Again, I know it seems like a lot of work, but it is rock solid and works well.
- The first command unzips the compressed database into it’s native sql format so it can be restored.
- the two tar commands directly decompresses the associated files from the tar file into the correct directories to support the database you are going to restore. (There is no space and period at the end of these commands like there was in the compression step).
- the ‘cd’ command changes to the frappe-bench bench directory in order to begin the restore process.
- the restore command begins with ‘sudo’ (sudo is handled differently in bench) and is the safest way to restore your database (for now). Even though doing it without the sudo at the beginning may work well 98% of the time, you never want to be that 2% of having to start over, so I always use it.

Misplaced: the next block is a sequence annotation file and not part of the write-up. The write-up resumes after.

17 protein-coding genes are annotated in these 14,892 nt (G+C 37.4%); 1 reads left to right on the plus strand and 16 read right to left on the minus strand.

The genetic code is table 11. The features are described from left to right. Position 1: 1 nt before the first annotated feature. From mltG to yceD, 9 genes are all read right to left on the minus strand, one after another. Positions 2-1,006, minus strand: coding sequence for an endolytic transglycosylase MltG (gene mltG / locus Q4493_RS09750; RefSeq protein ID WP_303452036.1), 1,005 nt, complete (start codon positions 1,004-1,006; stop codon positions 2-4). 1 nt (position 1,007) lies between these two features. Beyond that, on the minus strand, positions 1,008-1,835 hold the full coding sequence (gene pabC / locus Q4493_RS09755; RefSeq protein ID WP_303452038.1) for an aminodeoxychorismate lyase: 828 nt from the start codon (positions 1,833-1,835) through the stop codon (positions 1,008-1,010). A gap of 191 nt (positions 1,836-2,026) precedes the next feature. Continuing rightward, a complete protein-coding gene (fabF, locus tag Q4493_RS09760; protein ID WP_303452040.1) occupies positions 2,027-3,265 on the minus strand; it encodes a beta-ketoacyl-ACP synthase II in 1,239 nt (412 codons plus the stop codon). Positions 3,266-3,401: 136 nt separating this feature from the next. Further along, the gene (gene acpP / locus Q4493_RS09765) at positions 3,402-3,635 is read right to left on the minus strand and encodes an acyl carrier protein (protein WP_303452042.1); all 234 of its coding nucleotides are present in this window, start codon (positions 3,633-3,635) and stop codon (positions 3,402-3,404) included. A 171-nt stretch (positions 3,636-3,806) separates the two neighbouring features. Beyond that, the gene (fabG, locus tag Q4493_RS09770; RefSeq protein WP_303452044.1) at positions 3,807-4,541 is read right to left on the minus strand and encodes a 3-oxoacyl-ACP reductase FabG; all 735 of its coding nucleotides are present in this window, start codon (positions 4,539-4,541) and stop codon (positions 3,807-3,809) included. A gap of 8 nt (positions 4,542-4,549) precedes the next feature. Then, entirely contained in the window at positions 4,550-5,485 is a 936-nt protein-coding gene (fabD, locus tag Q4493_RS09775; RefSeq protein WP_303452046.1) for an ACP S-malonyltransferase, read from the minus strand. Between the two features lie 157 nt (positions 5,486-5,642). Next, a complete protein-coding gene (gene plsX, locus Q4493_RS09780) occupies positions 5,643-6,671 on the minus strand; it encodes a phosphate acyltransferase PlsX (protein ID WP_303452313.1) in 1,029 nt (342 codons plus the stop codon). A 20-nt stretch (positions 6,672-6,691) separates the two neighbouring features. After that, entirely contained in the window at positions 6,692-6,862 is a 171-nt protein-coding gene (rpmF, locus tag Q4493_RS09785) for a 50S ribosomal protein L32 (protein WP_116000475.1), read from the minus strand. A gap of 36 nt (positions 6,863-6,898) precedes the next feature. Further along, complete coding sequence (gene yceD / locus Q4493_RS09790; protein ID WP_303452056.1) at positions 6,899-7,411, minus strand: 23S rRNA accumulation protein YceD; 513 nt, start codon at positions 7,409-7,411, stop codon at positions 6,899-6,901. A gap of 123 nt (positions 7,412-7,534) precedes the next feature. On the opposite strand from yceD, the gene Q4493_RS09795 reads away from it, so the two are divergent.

Well, this turned out to be much longer in getting to your goal of a backup and restore operation across servers, but I believe in the long run it is better to have explicit directions than to venture out to do it with incomplete information. If you miss something while trying to figure it out on your own, you might have to start over again with a fresh server to get it right. That is not a good use of your time, so consider doing this way first.
Hope this helps. My directions were based on experience with Debian and Ubuntu servers. You may have to adjust things for Centos or other distro’s.
And as always… Your mileage may vary!
Thank you bkm. It has been a great help.
Thank you rk_root.